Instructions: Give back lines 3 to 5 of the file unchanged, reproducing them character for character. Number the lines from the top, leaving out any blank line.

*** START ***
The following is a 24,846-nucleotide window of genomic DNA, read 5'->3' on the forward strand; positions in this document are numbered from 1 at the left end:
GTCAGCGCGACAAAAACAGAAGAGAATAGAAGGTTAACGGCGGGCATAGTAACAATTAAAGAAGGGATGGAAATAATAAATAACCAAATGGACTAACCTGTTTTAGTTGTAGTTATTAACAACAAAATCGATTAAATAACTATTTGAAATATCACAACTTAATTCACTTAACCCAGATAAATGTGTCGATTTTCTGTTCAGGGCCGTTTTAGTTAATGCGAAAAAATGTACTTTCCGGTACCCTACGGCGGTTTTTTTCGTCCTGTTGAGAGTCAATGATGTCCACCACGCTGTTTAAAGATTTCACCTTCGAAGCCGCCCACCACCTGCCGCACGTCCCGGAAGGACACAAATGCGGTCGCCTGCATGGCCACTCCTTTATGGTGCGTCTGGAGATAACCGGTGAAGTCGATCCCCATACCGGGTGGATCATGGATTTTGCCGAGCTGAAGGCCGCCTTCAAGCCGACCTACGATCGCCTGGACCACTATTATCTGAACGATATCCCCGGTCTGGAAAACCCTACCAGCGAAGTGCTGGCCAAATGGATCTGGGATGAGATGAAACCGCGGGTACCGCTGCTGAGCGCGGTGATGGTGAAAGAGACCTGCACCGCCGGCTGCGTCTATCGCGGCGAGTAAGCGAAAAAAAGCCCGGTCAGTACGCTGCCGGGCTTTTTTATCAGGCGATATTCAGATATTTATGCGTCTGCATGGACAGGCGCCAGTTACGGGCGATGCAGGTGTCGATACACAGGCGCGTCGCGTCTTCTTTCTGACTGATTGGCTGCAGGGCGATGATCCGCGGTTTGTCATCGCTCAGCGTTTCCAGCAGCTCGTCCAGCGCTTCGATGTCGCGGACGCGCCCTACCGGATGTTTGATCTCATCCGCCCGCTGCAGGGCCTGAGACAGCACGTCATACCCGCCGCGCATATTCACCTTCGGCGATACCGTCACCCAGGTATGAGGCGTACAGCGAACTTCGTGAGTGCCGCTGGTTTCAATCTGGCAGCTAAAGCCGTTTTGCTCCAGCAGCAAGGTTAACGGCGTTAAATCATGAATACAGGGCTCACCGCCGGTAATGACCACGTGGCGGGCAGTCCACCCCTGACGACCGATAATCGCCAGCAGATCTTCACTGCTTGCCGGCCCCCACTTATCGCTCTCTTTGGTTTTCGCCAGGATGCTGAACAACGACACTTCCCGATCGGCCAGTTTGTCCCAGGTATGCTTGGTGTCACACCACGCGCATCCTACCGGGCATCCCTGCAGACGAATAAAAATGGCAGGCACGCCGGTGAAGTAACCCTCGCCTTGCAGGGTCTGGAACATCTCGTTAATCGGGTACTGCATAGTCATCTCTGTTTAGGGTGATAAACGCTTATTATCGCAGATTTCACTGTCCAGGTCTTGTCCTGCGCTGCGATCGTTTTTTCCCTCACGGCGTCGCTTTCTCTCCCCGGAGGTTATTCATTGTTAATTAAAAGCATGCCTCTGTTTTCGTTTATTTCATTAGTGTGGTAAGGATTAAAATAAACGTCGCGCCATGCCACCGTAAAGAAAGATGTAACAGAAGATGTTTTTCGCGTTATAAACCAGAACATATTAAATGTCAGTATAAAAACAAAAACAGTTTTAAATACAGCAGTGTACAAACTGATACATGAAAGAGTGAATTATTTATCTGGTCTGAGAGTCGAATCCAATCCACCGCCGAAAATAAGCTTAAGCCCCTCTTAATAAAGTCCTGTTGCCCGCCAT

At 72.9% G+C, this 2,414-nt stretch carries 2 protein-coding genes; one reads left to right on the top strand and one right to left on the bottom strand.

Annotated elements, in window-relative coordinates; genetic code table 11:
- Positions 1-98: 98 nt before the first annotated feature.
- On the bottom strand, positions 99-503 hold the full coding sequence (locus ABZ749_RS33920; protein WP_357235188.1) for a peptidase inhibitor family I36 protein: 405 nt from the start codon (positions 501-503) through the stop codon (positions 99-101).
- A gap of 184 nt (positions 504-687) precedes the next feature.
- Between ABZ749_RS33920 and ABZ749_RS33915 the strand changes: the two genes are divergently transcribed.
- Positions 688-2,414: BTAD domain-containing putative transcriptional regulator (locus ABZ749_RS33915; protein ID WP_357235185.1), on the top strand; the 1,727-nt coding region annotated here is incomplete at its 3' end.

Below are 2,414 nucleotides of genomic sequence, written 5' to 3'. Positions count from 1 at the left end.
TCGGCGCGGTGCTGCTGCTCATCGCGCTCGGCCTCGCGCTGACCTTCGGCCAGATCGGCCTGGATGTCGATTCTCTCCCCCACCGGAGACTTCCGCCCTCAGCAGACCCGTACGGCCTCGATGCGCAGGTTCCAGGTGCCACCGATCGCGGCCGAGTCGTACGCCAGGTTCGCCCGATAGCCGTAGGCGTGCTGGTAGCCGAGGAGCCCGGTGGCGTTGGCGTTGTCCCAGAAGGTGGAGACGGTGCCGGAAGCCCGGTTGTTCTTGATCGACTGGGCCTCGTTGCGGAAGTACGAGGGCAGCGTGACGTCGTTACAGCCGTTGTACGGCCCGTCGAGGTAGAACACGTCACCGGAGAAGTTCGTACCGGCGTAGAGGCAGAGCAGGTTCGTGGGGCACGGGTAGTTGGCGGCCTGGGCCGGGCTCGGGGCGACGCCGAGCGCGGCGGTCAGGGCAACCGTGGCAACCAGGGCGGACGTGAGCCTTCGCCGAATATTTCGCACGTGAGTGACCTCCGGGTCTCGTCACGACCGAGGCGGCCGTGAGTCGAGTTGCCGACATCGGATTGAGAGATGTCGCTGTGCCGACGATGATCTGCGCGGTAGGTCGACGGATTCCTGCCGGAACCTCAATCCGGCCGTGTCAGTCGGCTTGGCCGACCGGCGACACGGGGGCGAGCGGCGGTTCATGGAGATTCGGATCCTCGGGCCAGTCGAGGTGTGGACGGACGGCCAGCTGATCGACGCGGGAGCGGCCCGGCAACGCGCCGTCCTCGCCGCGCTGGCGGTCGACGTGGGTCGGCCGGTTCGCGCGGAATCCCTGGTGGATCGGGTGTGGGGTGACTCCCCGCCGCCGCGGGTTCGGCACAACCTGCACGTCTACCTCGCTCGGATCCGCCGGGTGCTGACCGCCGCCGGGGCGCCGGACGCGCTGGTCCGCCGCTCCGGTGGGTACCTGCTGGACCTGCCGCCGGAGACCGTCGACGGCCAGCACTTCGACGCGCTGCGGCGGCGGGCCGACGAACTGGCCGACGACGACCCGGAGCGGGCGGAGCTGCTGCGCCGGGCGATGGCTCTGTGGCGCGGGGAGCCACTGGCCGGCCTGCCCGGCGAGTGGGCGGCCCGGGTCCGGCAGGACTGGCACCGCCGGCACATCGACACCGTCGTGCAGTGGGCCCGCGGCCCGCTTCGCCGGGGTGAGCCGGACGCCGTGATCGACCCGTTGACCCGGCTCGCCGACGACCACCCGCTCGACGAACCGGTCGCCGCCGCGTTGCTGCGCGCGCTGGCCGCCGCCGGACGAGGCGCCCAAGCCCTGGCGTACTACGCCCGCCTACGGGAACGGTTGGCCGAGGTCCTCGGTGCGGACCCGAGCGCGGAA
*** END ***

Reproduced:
At 72.9% G+C, this 2,414-nt stretch carries 2 protein-coding genes; one reads left to right on the top strand and one right to left on the bottom strand.

Annotated elements, in window-relative coordinates; genetic code table 11:
- Positions 1-98: 98 nt before the first annotated feature.